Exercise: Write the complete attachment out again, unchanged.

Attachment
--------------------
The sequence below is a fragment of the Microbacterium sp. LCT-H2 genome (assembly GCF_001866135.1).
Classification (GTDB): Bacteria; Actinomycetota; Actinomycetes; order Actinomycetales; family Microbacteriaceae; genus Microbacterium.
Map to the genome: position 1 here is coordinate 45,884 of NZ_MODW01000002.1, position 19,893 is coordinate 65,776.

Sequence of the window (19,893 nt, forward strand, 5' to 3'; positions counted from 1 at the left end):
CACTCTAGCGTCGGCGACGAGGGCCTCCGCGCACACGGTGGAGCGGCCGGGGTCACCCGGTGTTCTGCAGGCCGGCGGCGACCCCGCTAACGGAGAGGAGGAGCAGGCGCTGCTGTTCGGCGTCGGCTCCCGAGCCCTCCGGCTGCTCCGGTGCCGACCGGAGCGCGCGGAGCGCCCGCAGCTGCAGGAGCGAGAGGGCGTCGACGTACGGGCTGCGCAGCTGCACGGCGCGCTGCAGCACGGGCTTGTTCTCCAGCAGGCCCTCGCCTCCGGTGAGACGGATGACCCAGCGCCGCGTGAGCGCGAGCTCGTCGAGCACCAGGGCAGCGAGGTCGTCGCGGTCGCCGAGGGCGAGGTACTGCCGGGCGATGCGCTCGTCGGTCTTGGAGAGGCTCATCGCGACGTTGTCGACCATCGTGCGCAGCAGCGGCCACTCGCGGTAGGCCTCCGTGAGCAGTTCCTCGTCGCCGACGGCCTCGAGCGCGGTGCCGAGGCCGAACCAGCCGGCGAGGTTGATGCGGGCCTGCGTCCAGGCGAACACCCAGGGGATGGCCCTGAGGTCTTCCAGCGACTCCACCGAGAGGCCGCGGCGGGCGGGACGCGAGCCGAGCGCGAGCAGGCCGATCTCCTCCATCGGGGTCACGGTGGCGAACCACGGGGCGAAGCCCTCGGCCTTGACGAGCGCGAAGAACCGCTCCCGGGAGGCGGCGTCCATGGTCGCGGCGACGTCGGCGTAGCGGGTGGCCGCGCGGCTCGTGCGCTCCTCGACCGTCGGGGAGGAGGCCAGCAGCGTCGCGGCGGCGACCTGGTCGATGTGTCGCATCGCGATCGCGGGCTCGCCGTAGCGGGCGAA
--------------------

The sequence below is a fragment of the Microbacterium sp. LCT-H2 genome (assembly GCF_001866135.1).
Classification (GTDB): Bacteria; Actinomycetota; Actinomycetes; order Actinomycetales; family Microbacteriaceae; genus Microbacterium.
Map to the genome: position 1 here is coordinate 45,884 of NZ_MODW01000002.1, position 19,893 is coordinate 65,776.

Sequence of the window (19,893 nt, forward strand, 5' to 3'; positions counted from 1 at the left end):
CACTCTAGCGTCGGCGACGAGGGCCTCCGCGCACACGGTGGAGCGGCCGGGGTCACCCGGTGTTCTGCAGGCCGGCGGCGACCCCGCTAACGGAGAGGAGGAGCAGGCGCTGCTGTTCGGCGTCGGCTCCCGAGCCCTCCGGCTGCTCCGGTGCCGACCGGAGCGCGCGGAGCGCCCGCAGCTGCAGGAGCGAGAGGGCGTCGACGTACGGGCTGCGCAGCTGCACGGCGCGCTGCAGCACGGGCTTGTTCTCCAGCAGGCCCTCGCCTCCGGTGAGACGGATGACCCAGCGCCGCGTGAGCGCGAGCTCGTCGAGCACCAGGGCAGCGAGGTCGTCGCGGTCGCCGAGGGCGAGGTACTGCCGGGCGATGCGCTCGTCGGTCTTGGAGAGGCTCATCGCGACGTTGTCGACCATCGTGCGCAGCAGCGGCCACTCGCGGTAGGCCTCCGTGAGCAGTTCCTCGTCGCCGACGGCCTCGAGCGCGGTGCCGAGGCCGAACCAGCCGGCGAGGTTGATGCGGGCCTGCGTCCAGGCGAACACCCAGGGGATGGCCCTGAGGTCTTCCAGCGACTCCACCGAGAGGCCGCGGCGGGCGGGACGCGAGCCGAGCGCGAGCAGGCCGATCTCCTCCATCGGGGTCACGGTGGCGAACCACGGGGCGAAGCCCTCGGCCTTGACGAGCGCGAAGAACCGCTCCCGGGAGGCGGCGTCCATGGTCGCGGCGACGTCGGCGTAGCGGGTGGCCGCGCGGCTCGTGCGCTCCTCGACCGTCGGGGAGGAGGCCAGCAGCGTCGCGGCGGCGACCTGGTCGATGTGTCGCATCGCGATCGCGGGCTCGCCGTAGCGGGCGAA